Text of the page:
The proposed Program Project is to study a unique rat model of developmental learning disability that uses methods of developmental neurobiology, structural anatomy, and behavior to analyze the functions of three candidate dyslexia susceptibility genes (CDSGs). Neuropathologic studies in human dyslexic brains and previous animal models have underscored the importance of focal neuronal migration defects and developmental plasticity for some of the dyslexic deficits. The discovery of CDSGs challenges us to analyze the effects of this genetic variation on brain development, structure, and behavior with respect to learning disability. Using an in utero electroporation method developed in our laboratories, we will transfect into young neurons in the ventricular zone short hairpin RNAs or over-expression constructs targeted against homologs in the rat of CDSG Dyxicl, Kiaa0319, or Dcdc2. We have already seen that this procedure leads to abnormal neuronal migration, alters neuronal morphology, and causes secondary effects in untouched neighboring neurons, thus producing a picture reminiscent of dyslexic brains. Interesting behavioral alterations are also seen. Project I (J.J. LoTurco, PI) will analyze Dyxicl's interaction with genes with known molecular pathways involved in process extension, nuclear movement, and cell adhesion, the domains on the Dyxicl critical to function. Project II (A.M. Galaburda, PI) will characterize anatomic changes (cortical architecture, cell identity, morphology, and connectivity) associated with knockdown or overexpression of CDSGs. Project III (H. Fitch, PI) will uncover behavioral consequences of CDSG disruption (auditory processing and learning), and will attempt to ameliorate the effects of these genetic manipulations by behavioral interventions. The three interactive projects will be supported by an Administrative Core, an In Utero Electroporation Core, and a Neurohistology, Morphometry, and Data Processing Core. A better understanding of the functions of CDSGs will shed a broader light on mechanisms of normal brain development and on the abnormalities seen in developmental dyslexia, but also offering the possibility of earlier detection, biologically-based subtyping, and improved treatment.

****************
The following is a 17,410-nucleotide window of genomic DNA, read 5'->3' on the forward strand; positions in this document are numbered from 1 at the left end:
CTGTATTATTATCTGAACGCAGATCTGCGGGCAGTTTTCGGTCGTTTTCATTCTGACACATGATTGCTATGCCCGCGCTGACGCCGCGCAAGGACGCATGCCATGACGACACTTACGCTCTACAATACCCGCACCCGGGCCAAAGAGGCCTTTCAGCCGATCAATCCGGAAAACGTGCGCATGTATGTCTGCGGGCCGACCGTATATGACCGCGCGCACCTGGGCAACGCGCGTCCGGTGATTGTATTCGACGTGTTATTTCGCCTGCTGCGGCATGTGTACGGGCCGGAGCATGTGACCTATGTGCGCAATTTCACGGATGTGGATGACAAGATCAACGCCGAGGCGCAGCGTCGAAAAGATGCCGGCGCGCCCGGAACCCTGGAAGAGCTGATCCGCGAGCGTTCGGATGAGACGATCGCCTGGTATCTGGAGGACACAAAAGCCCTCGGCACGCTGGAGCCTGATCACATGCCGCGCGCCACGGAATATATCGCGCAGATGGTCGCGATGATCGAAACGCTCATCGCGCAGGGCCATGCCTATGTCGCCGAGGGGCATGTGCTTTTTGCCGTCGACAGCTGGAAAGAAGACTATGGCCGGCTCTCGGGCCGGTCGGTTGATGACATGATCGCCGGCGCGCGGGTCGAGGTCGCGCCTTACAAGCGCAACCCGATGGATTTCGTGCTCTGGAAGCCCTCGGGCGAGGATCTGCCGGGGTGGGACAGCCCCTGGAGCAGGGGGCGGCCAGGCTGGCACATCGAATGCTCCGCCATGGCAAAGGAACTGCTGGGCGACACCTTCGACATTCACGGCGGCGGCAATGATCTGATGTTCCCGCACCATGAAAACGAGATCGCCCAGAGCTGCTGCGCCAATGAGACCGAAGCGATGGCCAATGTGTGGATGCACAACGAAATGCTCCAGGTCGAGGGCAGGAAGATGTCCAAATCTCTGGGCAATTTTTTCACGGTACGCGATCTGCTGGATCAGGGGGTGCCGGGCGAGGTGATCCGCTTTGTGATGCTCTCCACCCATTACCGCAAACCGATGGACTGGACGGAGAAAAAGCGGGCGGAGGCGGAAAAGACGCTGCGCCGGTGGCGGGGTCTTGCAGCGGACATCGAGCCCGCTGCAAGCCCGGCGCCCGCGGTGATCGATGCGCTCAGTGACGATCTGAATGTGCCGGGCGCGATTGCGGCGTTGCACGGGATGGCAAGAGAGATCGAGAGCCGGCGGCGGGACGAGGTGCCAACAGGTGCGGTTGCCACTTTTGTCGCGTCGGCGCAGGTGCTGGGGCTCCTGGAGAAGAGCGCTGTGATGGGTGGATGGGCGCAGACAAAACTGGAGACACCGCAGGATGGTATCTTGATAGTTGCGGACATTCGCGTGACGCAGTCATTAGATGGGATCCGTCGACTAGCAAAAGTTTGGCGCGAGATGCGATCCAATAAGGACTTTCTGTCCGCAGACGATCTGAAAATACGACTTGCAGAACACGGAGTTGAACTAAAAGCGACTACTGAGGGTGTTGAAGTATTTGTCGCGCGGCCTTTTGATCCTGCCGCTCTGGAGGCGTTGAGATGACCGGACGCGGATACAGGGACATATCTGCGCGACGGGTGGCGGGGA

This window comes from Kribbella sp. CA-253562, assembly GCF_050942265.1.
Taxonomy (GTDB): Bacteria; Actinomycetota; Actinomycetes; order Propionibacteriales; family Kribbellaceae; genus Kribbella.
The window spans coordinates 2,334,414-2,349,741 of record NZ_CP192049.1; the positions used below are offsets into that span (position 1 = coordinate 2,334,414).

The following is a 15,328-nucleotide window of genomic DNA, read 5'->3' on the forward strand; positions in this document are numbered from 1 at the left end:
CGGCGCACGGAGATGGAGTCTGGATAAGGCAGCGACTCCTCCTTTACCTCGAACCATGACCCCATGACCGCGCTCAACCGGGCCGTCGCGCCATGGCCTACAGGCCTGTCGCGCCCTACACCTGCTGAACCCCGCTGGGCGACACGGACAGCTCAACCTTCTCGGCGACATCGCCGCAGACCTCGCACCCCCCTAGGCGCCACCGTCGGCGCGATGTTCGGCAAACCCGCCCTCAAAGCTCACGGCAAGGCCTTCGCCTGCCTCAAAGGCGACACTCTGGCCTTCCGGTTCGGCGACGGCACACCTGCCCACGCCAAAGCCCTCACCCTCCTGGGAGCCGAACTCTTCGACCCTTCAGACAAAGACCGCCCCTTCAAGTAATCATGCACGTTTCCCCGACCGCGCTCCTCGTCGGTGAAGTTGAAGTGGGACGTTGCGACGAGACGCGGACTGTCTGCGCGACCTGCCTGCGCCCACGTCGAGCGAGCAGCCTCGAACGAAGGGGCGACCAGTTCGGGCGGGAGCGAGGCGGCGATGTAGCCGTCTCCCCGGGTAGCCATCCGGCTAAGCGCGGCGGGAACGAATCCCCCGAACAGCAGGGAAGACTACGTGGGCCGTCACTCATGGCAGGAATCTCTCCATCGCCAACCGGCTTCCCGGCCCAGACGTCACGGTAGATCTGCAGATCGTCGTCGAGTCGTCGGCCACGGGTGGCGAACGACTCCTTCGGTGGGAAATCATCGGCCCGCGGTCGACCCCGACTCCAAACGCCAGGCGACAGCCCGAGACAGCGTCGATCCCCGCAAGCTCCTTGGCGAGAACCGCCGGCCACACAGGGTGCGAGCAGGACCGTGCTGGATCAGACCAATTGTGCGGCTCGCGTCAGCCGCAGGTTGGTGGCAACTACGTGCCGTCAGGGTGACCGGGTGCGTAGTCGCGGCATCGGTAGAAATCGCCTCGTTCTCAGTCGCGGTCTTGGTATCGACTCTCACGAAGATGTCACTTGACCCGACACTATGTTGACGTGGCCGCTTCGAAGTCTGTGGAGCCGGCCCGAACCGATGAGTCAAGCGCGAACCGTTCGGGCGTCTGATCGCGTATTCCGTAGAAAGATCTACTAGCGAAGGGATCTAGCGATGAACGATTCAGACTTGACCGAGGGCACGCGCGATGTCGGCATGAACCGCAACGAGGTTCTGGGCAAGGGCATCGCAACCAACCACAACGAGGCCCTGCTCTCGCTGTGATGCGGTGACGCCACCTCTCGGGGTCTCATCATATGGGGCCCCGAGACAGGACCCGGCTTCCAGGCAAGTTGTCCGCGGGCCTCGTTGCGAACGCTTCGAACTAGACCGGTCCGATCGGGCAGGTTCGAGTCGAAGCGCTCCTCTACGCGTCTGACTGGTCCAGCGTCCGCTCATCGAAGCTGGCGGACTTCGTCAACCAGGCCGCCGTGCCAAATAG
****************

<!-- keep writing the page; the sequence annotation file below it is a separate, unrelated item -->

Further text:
National Institute of Health (NIH)
Eunice Kennedy Shriver National Institute of Child Health & Human Development (NICHD)
Research Program Projects (P01)
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Special Emphasis Panel (ZHD1-MRG-C (GA))
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Miller, Brett
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Beth Israel Deaconess Medical Center
United States
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Rendall, Amanda R; Ford, Aiden L; Perrino, Peter A et al. (2017) Auditory processing enhancements in the TS2-neo mouse model of Timothy Syndrome, a rare genetic disorder associated with autism spectrum disorders. Adv Neurodev Disord 1:176-189
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